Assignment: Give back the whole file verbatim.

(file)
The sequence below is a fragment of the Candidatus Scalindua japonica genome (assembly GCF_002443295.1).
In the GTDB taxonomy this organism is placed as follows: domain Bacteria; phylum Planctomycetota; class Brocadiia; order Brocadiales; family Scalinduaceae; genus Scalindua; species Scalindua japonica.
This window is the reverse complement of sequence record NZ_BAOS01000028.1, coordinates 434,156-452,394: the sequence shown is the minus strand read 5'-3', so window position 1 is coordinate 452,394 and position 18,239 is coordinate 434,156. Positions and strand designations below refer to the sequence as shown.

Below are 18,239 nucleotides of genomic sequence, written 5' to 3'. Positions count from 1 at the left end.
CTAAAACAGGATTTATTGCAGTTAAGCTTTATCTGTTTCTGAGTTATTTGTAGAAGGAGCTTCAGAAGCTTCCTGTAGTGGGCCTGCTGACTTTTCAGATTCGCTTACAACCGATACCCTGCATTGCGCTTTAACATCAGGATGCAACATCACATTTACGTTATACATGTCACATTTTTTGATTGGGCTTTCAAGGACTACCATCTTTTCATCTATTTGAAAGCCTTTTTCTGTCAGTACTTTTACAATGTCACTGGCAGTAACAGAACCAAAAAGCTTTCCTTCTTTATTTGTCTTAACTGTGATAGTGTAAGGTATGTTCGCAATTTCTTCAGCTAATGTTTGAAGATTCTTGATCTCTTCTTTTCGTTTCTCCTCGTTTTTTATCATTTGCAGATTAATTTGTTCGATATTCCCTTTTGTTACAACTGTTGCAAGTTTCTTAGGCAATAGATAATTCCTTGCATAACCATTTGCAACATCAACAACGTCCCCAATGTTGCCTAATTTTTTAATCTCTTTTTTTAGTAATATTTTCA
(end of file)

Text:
The sequence below is a fragment of the Candidatus Scalindua japonica genome (assembly GCF_002443295.1).
In the GTDB taxonomy this organism is placed as follows: domain Bacteria; phylum Planctomycetota; class Brocadiia; order Brocadiales; family Scalinduaceae; genus Scalindua; species Scalindua japonica.
This window is the reverse complement of sequence record NZ_BAOS01000028.1, coordinates 434,156-452,394: the sequence shown is the minus strand read 5'-3', so window position 1 is coordinate 452,394 and position 18,239 is coordinate 434,156. Positions and strand designations below refer to the sequence as shown.

Below are 18,239 nucleotides of genomic sequence, written 5' to 3'. Positions count from 1 at the left end.
CTAAAACAGGATTTATTGCAGTTAAGCTTTATCTGTTTCTGAGTTATTTGTAGAAGGAGCTTCAGAAGCTTCCTGTAGTGGGCCTGCTGACTTTTCAGATTCGCTTACAACCGATACCCTGCATTGCGCTTTAACATCAGGATGCAACATCACATTTACGTTATACATGTCACATTTTTTGATTGGGCTTTCAAGGACTACCATCTTTTCATCTATTTGAAAGCCTTTTTCTGTCAGTACTTTTACAATGTCACTGGCAGTAACAGAACCAAAAAGCTTTCCTTCTTTATTTGTCTTAACTGTGATAGTGTAAGGTATGTTCGCAATTTCTTCAGCTAATGTTTGAAGATTCTTGATCTCTTCTTTTCGTTTCTCCTCGTTTTTTATCATTTGCAGATTAATTTGTTCGATATTCCCTTTTGTTACAACTGTTGCAAGTTTCTTAGGCAATAGATAATTCCTTGCATAACCATTTGCAACATCAACAACGTCCCCAATGTTGCCTAATTTTTTAATCTCTTTTTTTAGTAATATTTTCA